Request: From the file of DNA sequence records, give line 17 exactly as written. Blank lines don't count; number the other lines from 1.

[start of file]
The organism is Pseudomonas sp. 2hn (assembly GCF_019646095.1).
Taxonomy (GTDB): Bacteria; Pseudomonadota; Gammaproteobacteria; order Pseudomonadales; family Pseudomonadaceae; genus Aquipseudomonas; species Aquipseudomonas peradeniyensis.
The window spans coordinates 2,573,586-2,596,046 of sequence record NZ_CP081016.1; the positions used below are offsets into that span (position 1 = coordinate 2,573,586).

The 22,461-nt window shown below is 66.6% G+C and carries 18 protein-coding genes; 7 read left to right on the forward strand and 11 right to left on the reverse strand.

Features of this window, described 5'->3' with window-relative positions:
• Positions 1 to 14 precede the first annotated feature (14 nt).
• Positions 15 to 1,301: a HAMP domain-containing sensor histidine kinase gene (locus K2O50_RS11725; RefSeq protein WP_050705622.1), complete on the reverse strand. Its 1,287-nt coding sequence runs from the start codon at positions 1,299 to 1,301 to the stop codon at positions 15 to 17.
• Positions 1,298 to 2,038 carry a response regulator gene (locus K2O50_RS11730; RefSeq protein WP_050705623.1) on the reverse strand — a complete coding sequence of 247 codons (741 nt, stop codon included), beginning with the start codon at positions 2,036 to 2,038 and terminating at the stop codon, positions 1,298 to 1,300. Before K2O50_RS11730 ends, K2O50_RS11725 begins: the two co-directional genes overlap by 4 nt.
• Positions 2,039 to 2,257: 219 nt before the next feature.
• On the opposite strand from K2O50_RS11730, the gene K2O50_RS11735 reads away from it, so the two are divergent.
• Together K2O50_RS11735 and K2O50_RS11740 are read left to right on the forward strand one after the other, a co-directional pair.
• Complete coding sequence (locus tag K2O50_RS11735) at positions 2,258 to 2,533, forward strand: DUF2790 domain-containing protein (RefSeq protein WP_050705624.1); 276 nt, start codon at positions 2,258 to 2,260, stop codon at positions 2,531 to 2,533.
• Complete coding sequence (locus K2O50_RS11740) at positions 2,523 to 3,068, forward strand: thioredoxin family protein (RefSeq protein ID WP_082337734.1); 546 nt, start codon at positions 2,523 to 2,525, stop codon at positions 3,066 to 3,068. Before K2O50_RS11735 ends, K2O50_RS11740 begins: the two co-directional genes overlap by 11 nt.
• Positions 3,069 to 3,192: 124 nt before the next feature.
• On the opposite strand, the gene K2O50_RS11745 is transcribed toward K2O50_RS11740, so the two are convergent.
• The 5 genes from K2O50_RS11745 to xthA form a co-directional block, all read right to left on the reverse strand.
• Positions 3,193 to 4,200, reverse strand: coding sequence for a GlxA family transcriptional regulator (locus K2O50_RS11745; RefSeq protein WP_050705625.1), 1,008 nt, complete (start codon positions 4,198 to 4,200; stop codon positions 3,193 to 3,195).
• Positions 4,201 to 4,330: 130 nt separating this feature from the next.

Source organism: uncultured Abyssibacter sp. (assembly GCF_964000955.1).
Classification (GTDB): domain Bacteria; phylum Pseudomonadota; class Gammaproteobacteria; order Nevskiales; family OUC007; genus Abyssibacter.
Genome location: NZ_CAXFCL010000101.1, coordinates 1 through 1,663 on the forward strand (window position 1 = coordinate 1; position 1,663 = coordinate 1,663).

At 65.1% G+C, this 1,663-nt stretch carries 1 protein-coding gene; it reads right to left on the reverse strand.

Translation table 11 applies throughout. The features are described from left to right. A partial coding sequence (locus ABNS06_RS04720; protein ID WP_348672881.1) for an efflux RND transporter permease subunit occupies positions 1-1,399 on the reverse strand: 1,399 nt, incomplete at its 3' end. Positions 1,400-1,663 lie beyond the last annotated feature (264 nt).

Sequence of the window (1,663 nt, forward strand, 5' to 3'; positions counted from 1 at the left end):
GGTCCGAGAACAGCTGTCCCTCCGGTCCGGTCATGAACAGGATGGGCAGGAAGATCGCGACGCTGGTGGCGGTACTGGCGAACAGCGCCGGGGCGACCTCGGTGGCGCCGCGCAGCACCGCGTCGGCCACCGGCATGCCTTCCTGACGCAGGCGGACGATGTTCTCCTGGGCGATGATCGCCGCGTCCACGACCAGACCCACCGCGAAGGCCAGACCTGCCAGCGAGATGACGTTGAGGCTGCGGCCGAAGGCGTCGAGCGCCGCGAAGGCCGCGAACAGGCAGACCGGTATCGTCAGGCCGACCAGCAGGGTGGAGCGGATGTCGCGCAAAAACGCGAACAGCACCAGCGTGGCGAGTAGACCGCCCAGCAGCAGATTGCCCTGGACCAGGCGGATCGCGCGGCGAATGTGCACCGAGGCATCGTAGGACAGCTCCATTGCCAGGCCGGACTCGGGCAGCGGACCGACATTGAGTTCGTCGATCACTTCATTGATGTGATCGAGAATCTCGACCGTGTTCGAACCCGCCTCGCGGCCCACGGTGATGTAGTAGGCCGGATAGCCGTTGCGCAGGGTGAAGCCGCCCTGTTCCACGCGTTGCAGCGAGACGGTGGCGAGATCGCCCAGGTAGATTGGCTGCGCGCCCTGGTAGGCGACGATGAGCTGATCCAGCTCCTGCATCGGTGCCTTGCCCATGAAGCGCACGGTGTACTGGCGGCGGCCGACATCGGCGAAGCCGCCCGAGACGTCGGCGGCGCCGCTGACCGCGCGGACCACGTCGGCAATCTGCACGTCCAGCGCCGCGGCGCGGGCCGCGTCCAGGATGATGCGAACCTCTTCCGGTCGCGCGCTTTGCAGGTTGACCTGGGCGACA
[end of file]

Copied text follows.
• Positions 3,193 to 4,200, reverse strand: coding sequence for a GlxA family transcriptional regulator (locus K2O50_RS11745; RefSeq protein WP_050705625.1), 1,008 nt, complete (start codon positions 4,198 to 4,200; stop codon positions 3,193 to 3,195).